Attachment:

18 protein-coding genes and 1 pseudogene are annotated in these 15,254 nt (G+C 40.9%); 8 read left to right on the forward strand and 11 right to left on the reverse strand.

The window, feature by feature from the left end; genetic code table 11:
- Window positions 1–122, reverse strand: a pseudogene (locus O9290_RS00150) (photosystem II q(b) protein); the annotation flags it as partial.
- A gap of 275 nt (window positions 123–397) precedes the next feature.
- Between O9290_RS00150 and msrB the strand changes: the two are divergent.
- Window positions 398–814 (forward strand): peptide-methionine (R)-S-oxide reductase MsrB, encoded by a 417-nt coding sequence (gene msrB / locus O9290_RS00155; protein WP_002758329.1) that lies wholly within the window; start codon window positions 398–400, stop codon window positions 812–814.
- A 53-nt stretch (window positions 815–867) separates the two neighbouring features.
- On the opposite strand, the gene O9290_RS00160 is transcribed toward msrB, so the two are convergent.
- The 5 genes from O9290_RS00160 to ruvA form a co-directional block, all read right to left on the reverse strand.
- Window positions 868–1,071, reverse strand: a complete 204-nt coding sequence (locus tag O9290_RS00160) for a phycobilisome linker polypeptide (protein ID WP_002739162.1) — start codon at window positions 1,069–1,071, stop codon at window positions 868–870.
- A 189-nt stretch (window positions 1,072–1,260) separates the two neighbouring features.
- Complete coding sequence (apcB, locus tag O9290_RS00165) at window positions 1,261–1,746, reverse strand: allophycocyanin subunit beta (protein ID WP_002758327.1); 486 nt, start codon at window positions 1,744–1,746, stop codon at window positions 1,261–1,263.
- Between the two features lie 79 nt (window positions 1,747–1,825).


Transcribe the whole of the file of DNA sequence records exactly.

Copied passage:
18 protein-coding genes and 1 pseudogene are annotated in these 15,254 nt (G+C 40.9%); 8 read left to right on the forward strand and 11 right to left on the reverse strand.

The window, feature by feature from the left end; genetic code table 11:
- Window positions 1–122, reverse strand: a pseudogene (locus O9290_RS00150) (photosystem II q(b) protein); the annotation flags it as partial.
- A gap of 275 nt (window positions 123–397) precedes the next feature.
- Between O9290_RS00150 and msrB the strand changes: the two are divergent.
- Window positions 398–814 (forward strand): peptide-methionine (R)-S-oxide reductase MsrB, encoded by a 417-nt coding sequence (gene msrB / locus O9290_RS00155; protein WP_002758329.1) that lies wholly within the window; start codon window positions 398–400, stop codon window positions 812–814.
- A 53-nt stretch (window positions 815–867) separates the two neighbouring features.
- On the opposite strand, the gene O9290_RS00160 is transcribed toward msrB, so the two are convergent.
- The 5 genes from O9290_RS00160 to ruvA form a co-directional block, all read right to left on the reverse strand.
- Window positions 868–1,071, reverse strand: a complete 204-nt coding sequence (locus tag O9290_RS00160) for a phycobilisome linker polypeptide (protein ID WP_002739162.1) — start codon at window positions 1,069–1,071, stop codon at window positions 868–870.
- A 189-nt stretch (window positions 1,072–1,260) separates the two neighbouring features.
- Complete coding sequence (apcB, locus tag O9290_RS00165) at window positions 1,261–1,746, reverse strand: allophycocyanin subunit beta (protein ID WP_002758327.1); 486 nt, start codon at window positions 1,744–1,746, stop codon at window positions 1,261–1,263.
- Between the two features lie 79 nt (window positions 1,747–1,825).